I also found the Judge to be most pragmatic about his approach to lawyering. Judicial efficiency and transactional costs were always key points to him.

Another personal observation is that unlike most other judges, Judge Bernstein has engaged in an unusual but highly appreciated informality with those who regularly appear before him. This is evidenced by his sincere interest in the lives and interests of the practitioners in his Court, and his habit of routinely teasing counsel in an affectionate way.

In addition, I have found Judge Bernstein to be one part judge, one part fatherly figure and one part professor/teacher. In the “parental mode” he recognizes that those who regularly practice before him are sort of like his “kids” who may get out of line or have disputes with each other. However, he takes steps to gently nudge them to “bring them back in line” or persuade them to work out their differences. His passion for teaching is clearly evident in the courtroom as he strives to provide counsel with scholarly commentary on the law and political events.

These sentiments were echoed by many of those who practiced before him. Said Mr. Pryor, “He is a genuinely nice man. You liked him off the bench.” Mr. Pryor remarked that what he will miss about Judge Bernstein is that “he was a friend in the courtroom. He didn’t have an intimidating presence. Instead, there was a level of informality.”

Michael Farina, another attorney who frequently practiced before the Judge, also commented on the Judge’s warmth. “I liked how the Judge took the time to learn about and know the attorneys who regularly practiced before him. That’s a very positive thing because you are not just another face in the crowd.”

Mr. Farina continued, “Yet, he never showed any favoritism. Just because he was extremely congenial, didn’t mean that he would rule in your favor. I am going to miss him.”

Indeed, another accomplishment cited by the Judge was his impartiality. “From my standpoint, this has been a Court that has had an extraordinary reputation for integrity. The lawyers have been very fortunate. There has never been any favoritism. Never a whiff of controversy,” said the Judge.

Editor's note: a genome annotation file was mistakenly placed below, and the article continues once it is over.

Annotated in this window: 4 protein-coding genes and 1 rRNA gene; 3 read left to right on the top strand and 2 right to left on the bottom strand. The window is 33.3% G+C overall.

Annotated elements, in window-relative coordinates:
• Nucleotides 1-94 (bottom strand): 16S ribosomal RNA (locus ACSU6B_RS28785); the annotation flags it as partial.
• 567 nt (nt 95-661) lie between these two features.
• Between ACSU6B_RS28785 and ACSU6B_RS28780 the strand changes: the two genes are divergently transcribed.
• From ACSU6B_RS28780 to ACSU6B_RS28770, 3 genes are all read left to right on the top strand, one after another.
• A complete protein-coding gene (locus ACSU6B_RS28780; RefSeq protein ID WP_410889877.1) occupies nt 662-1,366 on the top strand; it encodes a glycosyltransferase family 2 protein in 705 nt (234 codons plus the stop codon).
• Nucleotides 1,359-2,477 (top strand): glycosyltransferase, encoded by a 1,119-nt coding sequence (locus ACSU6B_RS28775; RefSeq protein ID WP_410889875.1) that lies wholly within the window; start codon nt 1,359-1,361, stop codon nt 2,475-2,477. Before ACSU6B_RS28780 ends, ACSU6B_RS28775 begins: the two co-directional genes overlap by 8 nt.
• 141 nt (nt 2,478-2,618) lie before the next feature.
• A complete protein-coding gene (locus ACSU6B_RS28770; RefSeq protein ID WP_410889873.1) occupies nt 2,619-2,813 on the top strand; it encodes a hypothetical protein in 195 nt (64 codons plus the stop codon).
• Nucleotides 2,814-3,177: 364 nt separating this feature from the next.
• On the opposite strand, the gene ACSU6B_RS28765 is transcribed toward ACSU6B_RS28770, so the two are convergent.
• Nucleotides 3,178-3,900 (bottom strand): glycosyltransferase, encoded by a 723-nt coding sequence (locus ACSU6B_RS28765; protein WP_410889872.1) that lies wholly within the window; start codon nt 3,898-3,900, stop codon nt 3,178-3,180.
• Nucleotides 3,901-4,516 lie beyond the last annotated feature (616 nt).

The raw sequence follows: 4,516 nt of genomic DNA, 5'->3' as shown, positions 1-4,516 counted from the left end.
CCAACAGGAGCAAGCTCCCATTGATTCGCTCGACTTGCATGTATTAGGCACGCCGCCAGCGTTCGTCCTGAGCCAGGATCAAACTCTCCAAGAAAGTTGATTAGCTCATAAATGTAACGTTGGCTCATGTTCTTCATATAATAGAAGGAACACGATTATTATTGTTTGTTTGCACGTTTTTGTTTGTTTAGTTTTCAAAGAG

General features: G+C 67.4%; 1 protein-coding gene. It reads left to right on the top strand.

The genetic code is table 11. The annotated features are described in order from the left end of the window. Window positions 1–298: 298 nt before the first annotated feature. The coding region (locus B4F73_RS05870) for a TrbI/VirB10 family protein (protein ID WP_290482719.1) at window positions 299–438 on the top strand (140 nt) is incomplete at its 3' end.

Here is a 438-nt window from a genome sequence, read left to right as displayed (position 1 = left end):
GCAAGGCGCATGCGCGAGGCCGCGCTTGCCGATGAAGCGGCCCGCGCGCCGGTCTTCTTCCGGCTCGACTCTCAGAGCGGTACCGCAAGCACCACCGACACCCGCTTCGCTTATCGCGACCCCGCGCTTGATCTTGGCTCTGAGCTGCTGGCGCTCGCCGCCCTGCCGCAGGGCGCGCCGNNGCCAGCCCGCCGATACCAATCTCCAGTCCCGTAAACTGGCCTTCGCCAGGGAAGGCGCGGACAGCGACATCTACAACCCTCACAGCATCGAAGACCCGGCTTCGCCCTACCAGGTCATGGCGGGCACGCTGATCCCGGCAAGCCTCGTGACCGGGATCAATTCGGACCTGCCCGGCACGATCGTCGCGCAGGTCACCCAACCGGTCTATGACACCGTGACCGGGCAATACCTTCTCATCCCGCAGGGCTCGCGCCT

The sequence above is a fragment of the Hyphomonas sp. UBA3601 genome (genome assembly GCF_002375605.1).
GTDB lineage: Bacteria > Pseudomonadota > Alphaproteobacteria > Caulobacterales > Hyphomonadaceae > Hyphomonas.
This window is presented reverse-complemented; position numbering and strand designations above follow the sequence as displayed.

Such informality was also echoed by Richard Arturo, a practitioner who appeared before the Judge on a number of consumer bankruptcy cases. “When I learned of Judge Bernstein’s decision to resign, I thought back to my first time before him, Mr. Arturo said. “The fact that he did not want to be addressed as “your honor” put us all on notice that this was going to be a different kind of judge.”

Mr. Arturo also appreciated the Judge’s willingness to bring counsel into chambers on contested matters. The Judge frequently did so to encourage the parties to resolve their issues in an informal environment.

Katherine Geraci, an attorney who previously clerked for the judge and now appears before him, called the Judge “unique” and recognized the Judge’s unusual way of interacting with counsel. “His Ph.D. and background in philosophy works into his informality,” she observed, adding “He is really a wonderful teacher,” having been mentored by him during her clerkship. She noted that some of the clerks of other judges were jealous that Judge Bernstein provided so much of a better teaching environment to his clerks than the other judges.

With the tempting prospect of spending most of his time teaching, Judge Bernstein summed it up: “I think it’s time to step down from being a judge.”

 About the Author.  Long Island Bankruptcy Attorney Craig D. Robins, Esq., is a regular columnist for the Suffolk Lawyer, the official publication of the Suffolk County Bar Association in New York. This article appeared in the February 2007 issue of the Suffolk Lawyer. Mr. Robins is a bankruptcy lawyer who has represented thousands of consumer and business clients during the past twenty years. He has offices in Medford, Commack, Woodbury and Valley Stream. (516) 496-0800. For information about filing bankruptcy on Long Island, please visit his Bankruptcy web site: http://www.BankruptcyCanHelp.com.

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Chief Bankruptcy Judge Melanie Cyganowski Stepping Down

Posted on Sunday (January 7, 2007) at 1:09 am to Central Islip Bankruptcy Court & Judges
Suffolk Lawyer

Written by Craig D. Robins, Esq.

The bankruptcy bar is in shock by the sudden and unexpected news on January 5, 2007 that Chief Bankruptcy Judge Melanie L. Cyganowski has decided to retire from the bench effective February 28, 2007.